One of our most popular epiphytic species is the miniature Mystacidium capense. When it flowers in the trees over the Christmas period, it looks like a snow shower. The plant’s leaves are 30-130mm long and it produces 2-4 hanging inflorescences 60-100mm long carrying 6-14 white flowers, 23mm in diameter which are strongly scented at night.

Mystacidium capense

Mystacidium capense (Photo: Pat Brown)

It is widespread from the southern Cape through the eastern coastal areas up to Swaziland. It is found in montane and lowland forest, in hot dry thornveld (acacia trees and bushes) and dry river valleys. The plants can form large colonies on trees. The flowering period is from September to January.

Smaller in stature than Mystacidium capense is Mystacidium venosum. The short leaves reach a length of 15-45mm, and are occasionally absent. The short 20-50mm inflorescence carries 4-10 flowers. The flowers are white, 15mm in diameter. This species flowers during our winter period (April to July).

Mystacidium venosum

Mystacidium venosum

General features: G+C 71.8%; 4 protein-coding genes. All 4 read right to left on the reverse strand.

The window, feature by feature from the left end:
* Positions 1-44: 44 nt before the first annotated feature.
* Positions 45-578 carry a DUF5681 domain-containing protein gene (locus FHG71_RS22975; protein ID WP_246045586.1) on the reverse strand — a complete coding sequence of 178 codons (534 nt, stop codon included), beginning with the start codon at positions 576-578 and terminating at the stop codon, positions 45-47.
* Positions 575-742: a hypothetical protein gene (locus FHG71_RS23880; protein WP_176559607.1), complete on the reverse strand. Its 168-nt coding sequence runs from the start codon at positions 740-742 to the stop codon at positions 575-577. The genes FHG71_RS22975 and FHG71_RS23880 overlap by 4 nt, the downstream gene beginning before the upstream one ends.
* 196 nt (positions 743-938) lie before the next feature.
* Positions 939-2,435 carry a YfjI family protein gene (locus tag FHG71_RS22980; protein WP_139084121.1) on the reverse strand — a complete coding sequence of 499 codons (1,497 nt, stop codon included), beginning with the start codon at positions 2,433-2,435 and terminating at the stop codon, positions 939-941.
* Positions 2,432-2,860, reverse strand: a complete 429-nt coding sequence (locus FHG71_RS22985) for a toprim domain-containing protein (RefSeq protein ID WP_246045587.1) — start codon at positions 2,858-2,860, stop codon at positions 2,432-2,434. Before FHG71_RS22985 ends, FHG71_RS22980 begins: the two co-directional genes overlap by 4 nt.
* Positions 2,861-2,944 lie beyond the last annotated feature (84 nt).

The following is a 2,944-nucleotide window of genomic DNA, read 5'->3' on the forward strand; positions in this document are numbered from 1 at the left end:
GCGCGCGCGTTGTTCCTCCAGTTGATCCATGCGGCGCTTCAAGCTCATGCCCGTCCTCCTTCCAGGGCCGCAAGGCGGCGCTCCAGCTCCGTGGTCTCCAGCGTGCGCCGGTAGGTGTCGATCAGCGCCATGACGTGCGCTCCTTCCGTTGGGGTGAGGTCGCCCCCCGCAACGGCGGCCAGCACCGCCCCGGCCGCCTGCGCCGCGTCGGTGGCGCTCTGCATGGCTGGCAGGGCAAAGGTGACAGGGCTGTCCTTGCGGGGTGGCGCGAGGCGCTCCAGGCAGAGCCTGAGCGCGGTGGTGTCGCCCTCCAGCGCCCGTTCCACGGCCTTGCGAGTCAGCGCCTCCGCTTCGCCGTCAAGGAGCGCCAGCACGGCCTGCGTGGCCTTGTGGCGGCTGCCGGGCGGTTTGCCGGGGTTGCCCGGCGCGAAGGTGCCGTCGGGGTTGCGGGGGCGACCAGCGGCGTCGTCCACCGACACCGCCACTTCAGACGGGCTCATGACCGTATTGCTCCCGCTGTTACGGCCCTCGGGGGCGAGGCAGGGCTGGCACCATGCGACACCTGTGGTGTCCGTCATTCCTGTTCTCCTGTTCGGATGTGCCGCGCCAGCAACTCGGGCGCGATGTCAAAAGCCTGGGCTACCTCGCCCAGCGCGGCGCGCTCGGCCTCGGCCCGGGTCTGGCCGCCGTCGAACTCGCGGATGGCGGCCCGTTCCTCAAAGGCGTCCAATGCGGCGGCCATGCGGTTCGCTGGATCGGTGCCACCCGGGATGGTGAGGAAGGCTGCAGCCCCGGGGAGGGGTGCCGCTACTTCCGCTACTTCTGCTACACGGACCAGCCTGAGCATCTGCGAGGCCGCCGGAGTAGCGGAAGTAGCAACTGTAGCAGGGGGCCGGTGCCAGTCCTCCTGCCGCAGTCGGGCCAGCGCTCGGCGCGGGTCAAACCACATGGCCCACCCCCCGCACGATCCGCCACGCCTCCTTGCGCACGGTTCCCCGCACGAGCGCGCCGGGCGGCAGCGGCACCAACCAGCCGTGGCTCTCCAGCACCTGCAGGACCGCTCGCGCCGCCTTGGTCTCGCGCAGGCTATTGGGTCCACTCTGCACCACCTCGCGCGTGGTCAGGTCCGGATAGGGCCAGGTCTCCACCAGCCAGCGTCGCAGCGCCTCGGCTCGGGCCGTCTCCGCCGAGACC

The species is widespread from the Eastern Cape through KwaZulu-Natal, Swaziland, into Mpumalanga into the Limpopo province. It is found in montane and coastal forests, from near sea level to 1700m.

The other epiphytic orchids found in our area are more difficult to find as they occur in less accessible areas.

  • Aerangis mystacidii
  • Angraecum pusillum
  • Microcoelia exilis
  • Polystachya pubescens, P. sandersonii, P. tessellata
  • Tridactyle tridentata (epiphytic and lithophytic)


I would like to thank Tessa Rakow (Secretary of the South African Orchid Council) from Johannesburg, for editing this article.

Hendrelien Peters Leopard's Echo

About the author

Hendrelien Peters originally qualified as a History, Geography and Physical Education teacher and has been growing orchids since 1982. She qualified as a South African Orchid Council judge in 1985. Hendrelien currently curates the orchid collection at the Durban Botanic Gardens and is the editor of Orchids South Africa. Her hobbies include photography, art and searching for indigenous orchids.